PH tries to lure back Magellan’s land

Paterno Esmaquel II
Manila and Lisbon 'have forgotten each other,' the Philippines' envoy says

MAGELLAN'S LAND. A picture taken on Sept 1, 2013 shows a tourist taking pictures next to the Rua Augusta Arch in Lisbon. File photo by Patricia de Melo Moreira/AFP

MANILA, Philippines – Nearly 500 years after the Portuguese Ferdinand Magellan discovered the Philippines, the Southeast Asian country struggles to convince Lisbon to re-open its Manila embassy.

Philippine Ambassador to Portugal Philippe Jones Lhuillier told reporters on Thursday, March 6, that there is a sign of progress: Portugal, for one, has made it easier for Filipinos to get Schengen visas.

Portugal closed its embassy in the Philippines in 2011, Manila’s Department of Foreign Affairs said. Lhuillier said Portugal did this because of financial problems as, in fact, it “closed several embassies around the world.”

“They would really want to open here, by the way. Once they have funds, they will open,” Lhuillier said in a meeting with journalists as he visited the Philippines.

He said he has “been talking and talking” to Portugal to convince it to re-open its Manila embassy. When asked how exactly he does this, Lhuiller said, eliciting laughter: “By being kulit (persistent).”

“I always tell them that we could have better ties. If we have an embassy there, they should have an embassy right here,” the ambassador explained.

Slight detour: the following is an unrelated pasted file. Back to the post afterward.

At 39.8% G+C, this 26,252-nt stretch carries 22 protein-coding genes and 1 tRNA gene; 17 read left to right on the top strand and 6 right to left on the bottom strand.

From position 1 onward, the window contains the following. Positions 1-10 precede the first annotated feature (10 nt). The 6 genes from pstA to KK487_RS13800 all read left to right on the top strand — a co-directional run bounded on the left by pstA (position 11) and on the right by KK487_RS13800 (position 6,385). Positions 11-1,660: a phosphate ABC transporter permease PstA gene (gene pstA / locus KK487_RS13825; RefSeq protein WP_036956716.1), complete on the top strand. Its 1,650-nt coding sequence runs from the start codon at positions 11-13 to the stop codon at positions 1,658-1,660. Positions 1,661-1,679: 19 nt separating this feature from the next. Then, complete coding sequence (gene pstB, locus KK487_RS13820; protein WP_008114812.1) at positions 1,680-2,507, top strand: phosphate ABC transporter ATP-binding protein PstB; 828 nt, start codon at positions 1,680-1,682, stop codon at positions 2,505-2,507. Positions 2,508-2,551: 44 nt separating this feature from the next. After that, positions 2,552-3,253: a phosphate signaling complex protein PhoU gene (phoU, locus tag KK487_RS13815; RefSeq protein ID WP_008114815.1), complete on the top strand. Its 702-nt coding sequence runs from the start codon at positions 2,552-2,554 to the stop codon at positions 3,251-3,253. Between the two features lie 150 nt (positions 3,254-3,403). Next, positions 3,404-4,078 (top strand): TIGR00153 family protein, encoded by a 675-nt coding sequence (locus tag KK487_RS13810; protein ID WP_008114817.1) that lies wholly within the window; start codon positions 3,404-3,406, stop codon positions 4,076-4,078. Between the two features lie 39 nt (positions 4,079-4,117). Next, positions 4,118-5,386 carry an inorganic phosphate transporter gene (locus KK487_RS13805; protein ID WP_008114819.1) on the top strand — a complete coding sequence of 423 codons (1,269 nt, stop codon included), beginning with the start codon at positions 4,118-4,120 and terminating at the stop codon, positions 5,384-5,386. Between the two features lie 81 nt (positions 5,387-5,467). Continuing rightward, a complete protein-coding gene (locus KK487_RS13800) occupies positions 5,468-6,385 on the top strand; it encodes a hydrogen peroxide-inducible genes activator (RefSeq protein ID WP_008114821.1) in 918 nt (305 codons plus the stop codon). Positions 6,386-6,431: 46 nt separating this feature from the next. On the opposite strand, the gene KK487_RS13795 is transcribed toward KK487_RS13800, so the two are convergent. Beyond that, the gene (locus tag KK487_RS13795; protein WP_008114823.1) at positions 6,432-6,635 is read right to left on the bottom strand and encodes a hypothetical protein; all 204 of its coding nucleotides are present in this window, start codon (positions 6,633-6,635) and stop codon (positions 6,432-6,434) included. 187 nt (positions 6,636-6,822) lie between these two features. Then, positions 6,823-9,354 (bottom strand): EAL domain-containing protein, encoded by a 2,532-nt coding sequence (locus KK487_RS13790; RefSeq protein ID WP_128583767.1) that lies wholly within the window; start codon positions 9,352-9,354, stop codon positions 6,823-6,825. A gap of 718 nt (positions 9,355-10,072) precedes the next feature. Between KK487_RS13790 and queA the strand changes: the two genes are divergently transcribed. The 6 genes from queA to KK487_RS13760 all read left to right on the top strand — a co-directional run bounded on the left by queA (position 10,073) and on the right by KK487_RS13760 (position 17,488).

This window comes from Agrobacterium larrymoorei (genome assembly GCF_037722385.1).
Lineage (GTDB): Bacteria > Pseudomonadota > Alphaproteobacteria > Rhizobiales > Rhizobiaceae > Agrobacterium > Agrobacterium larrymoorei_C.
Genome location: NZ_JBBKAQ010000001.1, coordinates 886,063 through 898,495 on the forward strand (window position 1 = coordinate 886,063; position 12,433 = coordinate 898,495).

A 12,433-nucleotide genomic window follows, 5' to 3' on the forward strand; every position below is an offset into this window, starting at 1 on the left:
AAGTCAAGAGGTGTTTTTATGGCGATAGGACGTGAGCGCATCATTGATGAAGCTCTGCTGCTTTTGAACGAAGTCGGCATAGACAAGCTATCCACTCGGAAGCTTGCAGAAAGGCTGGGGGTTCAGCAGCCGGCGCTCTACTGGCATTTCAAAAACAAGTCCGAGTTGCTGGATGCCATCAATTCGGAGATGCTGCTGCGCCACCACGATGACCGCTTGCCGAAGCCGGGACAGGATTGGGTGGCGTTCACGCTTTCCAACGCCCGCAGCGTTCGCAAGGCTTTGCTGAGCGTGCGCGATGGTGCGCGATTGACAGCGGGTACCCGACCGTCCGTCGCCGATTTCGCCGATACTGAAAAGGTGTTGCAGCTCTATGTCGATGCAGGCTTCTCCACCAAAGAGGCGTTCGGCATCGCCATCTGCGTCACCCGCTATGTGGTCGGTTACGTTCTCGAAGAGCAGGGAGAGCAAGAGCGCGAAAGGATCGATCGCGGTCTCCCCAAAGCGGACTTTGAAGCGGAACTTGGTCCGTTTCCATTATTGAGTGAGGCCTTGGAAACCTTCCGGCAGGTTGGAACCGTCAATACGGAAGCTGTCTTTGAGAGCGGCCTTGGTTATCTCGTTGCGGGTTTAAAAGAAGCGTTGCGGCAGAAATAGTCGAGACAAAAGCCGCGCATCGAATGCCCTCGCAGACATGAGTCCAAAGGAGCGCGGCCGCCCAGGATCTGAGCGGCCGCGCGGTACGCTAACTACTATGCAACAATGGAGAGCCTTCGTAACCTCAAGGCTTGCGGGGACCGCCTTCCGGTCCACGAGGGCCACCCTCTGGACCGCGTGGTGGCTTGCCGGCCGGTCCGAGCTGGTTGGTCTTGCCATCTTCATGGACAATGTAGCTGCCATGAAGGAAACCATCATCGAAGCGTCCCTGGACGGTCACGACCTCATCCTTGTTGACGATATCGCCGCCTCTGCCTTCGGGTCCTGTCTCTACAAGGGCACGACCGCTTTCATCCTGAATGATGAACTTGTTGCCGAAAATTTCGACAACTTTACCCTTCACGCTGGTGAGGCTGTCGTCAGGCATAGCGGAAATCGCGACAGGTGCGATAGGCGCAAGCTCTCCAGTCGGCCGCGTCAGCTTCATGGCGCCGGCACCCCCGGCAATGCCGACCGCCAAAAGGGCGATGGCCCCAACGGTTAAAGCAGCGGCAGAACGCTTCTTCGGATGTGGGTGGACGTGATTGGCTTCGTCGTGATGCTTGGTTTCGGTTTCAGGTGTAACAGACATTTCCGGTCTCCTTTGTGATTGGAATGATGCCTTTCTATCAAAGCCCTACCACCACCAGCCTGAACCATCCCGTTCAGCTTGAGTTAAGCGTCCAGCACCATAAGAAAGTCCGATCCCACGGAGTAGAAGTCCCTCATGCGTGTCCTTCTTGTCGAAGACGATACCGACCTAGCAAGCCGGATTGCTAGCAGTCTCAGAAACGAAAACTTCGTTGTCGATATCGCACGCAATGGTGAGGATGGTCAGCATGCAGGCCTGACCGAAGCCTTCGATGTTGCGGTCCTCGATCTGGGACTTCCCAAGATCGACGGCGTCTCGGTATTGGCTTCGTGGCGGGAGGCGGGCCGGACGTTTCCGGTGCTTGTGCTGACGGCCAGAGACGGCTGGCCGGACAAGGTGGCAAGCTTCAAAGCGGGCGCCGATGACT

In a separate statement, he said the Philippines “could serve as an ideal entry point or staging area for Portuguese businesses” into the Southeast Asian market. 

Easier to get visas

The good news, he said, is that Portugal agreed to a visa arrangement to make up for the absence of a Manila embassy. (Watch more in the video below)

Under this set-up, Fiipinos who want to visit Portugal can apply for Schengen visas through the Greek Embassy in Manila.

Lhuillier said that previously, Filipinos had “to fly to Jakarta Indonesia, where the nearest Portuguese embassy is located, to get their visas.”

To improve ties between the Philippines and Portugal, Lhuillier said he also forged a sister-city agreement between Cebu and the Portuguese city of Sabrosa. “The sister-city pact will allow the two cities to exchange ideas and resources that will promote their respective economic and tourism goals,” he said. 

He is working on a similar partnership between Dumaguete City and Portugal’s Coimbra.

‘We have forgotten each other’

Lhuillier, who served as Philippine ambassador to Italy from 1999 to 2010, said he is keen on “reintroducing” the Philippines and Portugal to each other.

“We have forgotten each other from the time when Magellan came over in 1521, and especially a lot of people think Magellan is a Spaniard rather than a Portuguese,” he said.

Lhuillier added: “I have always said that Portugal is an important place. Why? Because this is an entry point to many parts of these Portuguese-speaking countries.”

TOURING LISBON. A picture taken on Sept 2, 2013 shows tourists visiting Camoes Square in Lisbon. File photo by Patricia de Melo Moreira/AFP

Lhuillier urged Filipinos to visit Portugal because, for one, it is cheaper to travel there than in other European countries. Located in Portugal is also one of the major Catholic pilgrimage sites, the Shrine of Fatima.

Few Filipinos work in Portugal compared to other countries, however. In this European country that suffered a recession, the minimum wage for Filipino workers is 460 euro or P28,428.

The latest estimate by the Philippine government shows 2,626 Filipinos live in Portugal. –

Paterno Esmaquel II

Paterno R. Esmaquel II, news editor of Rappler, specializes in covering religion and foreign affairs. He obtained his MA Journalism degree from Ateneo and later finished MSc Asian Studies (Religions in Plural Societies) at RSIS, Singapore. For story ideas or feedback, email him at